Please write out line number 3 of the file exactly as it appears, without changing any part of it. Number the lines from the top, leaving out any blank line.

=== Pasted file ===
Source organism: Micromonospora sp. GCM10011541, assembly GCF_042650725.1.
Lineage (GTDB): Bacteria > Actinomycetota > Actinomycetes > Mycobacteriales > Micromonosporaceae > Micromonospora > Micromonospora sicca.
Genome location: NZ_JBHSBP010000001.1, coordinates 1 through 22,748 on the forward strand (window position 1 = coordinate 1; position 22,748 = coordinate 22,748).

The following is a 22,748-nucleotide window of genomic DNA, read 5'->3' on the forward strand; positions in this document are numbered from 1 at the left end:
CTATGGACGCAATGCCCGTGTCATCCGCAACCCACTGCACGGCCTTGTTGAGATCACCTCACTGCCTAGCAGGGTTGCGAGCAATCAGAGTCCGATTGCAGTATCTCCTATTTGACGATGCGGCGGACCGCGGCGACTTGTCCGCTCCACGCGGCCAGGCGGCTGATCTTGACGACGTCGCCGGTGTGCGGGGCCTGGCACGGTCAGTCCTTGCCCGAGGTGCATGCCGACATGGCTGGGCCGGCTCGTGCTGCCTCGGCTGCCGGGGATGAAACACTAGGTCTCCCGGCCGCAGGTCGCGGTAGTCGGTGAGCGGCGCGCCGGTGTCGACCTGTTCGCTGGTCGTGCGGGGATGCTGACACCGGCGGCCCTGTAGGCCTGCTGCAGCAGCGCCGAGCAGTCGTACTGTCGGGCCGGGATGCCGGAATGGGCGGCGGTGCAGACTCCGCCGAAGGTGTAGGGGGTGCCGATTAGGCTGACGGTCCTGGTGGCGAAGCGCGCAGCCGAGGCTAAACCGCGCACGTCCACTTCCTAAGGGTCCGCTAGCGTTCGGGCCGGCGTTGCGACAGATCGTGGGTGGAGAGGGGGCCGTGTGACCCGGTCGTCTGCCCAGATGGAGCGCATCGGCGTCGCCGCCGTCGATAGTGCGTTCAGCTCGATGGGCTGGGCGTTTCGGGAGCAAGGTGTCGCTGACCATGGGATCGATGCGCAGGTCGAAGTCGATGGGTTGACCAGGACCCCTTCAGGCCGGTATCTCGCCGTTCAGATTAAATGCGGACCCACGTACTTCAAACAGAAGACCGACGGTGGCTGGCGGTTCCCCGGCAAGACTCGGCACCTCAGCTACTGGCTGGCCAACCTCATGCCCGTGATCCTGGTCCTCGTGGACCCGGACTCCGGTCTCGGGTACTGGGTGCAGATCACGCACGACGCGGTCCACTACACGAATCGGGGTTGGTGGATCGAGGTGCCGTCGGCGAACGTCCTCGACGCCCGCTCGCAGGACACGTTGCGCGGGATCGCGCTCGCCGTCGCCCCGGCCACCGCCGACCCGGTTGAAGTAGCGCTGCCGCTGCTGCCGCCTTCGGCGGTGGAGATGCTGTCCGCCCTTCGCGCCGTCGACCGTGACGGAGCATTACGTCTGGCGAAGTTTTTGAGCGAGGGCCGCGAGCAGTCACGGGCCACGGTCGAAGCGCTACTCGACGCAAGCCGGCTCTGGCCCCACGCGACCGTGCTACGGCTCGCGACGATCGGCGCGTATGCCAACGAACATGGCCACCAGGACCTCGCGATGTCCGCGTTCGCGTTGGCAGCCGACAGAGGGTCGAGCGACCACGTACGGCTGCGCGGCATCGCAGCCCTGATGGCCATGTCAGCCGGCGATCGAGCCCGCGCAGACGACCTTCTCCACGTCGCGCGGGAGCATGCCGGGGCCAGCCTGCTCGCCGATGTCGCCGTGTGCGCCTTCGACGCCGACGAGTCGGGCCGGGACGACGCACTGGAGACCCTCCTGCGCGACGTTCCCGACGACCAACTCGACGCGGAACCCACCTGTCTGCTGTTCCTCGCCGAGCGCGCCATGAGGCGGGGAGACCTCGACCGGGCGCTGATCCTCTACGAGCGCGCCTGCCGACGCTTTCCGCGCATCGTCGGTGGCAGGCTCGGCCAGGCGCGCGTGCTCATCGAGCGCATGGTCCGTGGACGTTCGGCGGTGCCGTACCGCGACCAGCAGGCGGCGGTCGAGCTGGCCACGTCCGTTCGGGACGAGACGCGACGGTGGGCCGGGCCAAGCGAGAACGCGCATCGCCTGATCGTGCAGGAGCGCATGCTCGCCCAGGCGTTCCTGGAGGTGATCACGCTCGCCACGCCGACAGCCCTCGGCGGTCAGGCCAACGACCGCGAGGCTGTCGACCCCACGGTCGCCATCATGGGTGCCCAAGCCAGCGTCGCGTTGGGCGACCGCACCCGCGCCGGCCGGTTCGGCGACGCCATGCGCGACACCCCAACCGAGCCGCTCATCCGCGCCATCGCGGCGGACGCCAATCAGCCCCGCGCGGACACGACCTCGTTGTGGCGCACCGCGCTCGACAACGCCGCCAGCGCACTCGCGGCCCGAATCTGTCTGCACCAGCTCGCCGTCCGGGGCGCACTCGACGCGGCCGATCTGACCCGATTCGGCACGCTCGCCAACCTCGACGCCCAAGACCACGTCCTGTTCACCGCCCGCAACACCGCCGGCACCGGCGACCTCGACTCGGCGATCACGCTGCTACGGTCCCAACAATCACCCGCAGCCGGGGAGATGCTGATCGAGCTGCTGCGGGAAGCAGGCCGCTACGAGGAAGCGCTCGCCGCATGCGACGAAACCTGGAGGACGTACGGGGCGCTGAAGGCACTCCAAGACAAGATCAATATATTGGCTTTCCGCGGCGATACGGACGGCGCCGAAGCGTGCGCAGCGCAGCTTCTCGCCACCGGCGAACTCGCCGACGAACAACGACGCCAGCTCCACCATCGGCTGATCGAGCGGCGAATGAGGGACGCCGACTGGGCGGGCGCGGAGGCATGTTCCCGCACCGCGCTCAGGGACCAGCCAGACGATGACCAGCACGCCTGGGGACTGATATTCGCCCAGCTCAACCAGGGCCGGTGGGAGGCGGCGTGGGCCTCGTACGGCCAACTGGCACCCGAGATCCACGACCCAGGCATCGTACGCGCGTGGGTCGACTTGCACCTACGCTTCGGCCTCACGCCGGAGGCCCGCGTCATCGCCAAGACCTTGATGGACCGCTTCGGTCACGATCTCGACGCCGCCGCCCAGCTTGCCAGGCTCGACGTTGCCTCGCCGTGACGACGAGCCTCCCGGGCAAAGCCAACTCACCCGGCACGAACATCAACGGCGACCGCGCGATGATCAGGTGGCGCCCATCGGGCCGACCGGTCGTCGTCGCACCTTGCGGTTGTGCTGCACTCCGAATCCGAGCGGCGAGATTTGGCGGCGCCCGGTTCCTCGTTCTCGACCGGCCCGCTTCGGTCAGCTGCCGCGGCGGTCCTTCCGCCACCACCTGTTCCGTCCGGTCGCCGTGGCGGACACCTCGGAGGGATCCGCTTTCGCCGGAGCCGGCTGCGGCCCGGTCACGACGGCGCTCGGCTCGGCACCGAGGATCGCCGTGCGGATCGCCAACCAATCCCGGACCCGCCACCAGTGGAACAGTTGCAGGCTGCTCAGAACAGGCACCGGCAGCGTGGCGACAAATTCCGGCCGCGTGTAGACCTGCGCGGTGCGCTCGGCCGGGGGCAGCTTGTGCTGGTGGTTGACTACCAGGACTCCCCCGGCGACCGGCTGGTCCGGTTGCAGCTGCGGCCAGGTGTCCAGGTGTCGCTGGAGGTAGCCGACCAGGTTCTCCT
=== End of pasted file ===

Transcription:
Genome location: NZ_JBHSBP010000001.1, coordinates 1 through 22,748 on the forward strand (window position 1 = coordinate 1; position 22,748 = coordinate 22,748).